Were I still married to their mom we might work together more closely, to enforce and build healthier boundaries, better manners, more respect for other adults in their lives. We might be more strict about things like picking up their clothes, letting us know of their weekend plans *before* the weekend. And we might have more collective influence and bargaining power over their decisions. But we aren’t and so we rely more on the attachment parenting ideals that we used when they were little.
I love my kids with all my heart and soul. I still love their mom, but primarily for the way she has navigated this divorce trip, and how she has never stopped putting them first as well. We are aligned in parenting. We’ve been aligned on most of those things since the earliest days. So our parenting discussions and negotiations are usually pretty easy.
Where things have always been hard is around money. When there’s not enough, on either side, the tension gets high and things get wacky. It was that way when we were married too, but today things have fallen into disrepair. I am happy to say, we’re working on it. Talking about it, at least.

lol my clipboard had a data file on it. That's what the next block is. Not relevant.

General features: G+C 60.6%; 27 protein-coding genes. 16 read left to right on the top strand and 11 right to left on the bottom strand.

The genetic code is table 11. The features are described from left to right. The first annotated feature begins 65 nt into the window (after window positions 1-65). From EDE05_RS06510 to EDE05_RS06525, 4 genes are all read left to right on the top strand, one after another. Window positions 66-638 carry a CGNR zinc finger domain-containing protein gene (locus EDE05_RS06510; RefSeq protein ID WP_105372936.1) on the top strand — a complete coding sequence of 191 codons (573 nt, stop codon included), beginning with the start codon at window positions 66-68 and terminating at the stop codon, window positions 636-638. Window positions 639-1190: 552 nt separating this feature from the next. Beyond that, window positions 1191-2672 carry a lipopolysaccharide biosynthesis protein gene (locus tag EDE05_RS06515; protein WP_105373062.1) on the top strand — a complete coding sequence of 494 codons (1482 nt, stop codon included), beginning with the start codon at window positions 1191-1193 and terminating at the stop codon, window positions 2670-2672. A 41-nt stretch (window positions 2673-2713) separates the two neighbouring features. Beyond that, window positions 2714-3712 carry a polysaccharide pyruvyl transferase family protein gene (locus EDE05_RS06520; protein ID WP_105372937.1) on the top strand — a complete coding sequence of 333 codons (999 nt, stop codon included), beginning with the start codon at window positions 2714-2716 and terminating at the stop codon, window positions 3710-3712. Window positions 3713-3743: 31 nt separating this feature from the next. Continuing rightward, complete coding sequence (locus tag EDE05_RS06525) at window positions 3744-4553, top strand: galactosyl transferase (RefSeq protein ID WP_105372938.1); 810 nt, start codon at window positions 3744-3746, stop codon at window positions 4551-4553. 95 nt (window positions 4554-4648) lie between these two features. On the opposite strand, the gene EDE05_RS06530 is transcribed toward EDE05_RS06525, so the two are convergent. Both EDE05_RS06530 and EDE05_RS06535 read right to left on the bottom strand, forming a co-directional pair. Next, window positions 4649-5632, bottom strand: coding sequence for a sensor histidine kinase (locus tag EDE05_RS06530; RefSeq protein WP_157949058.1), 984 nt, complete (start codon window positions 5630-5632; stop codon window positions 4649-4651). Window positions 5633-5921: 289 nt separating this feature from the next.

In the compromise that was my divorce, I opted to not fight. I decided to accept my dad role as it was outlined by the state of Texas and do my best within that structure. I miss my kids every day. And I know there is no getting back the time, the 70% of the time, that they are not with me.
So as a single father I work really hard to make my time as authentic and honest as possible. At this age, (14 and 12) I can hope to have several real conversations with each of them over the course of “my weekend.” And then they are gone. The house, though wonderful, orderly, and clean, is less of a “home” without my kids.
And it’s within this compromise that I am also bringing in my new relationship, my fiancé. She’s not privy to all the kid bringing up that we did. She wasn’t part of the tenderness that has grown between me and my kids over their entire lifespans. And of course, her relationship to them is exclusively through me. She’s finding her way within this “new home” with us. It’s like we’re all dating again. Me and her and the kids. We’re having fun.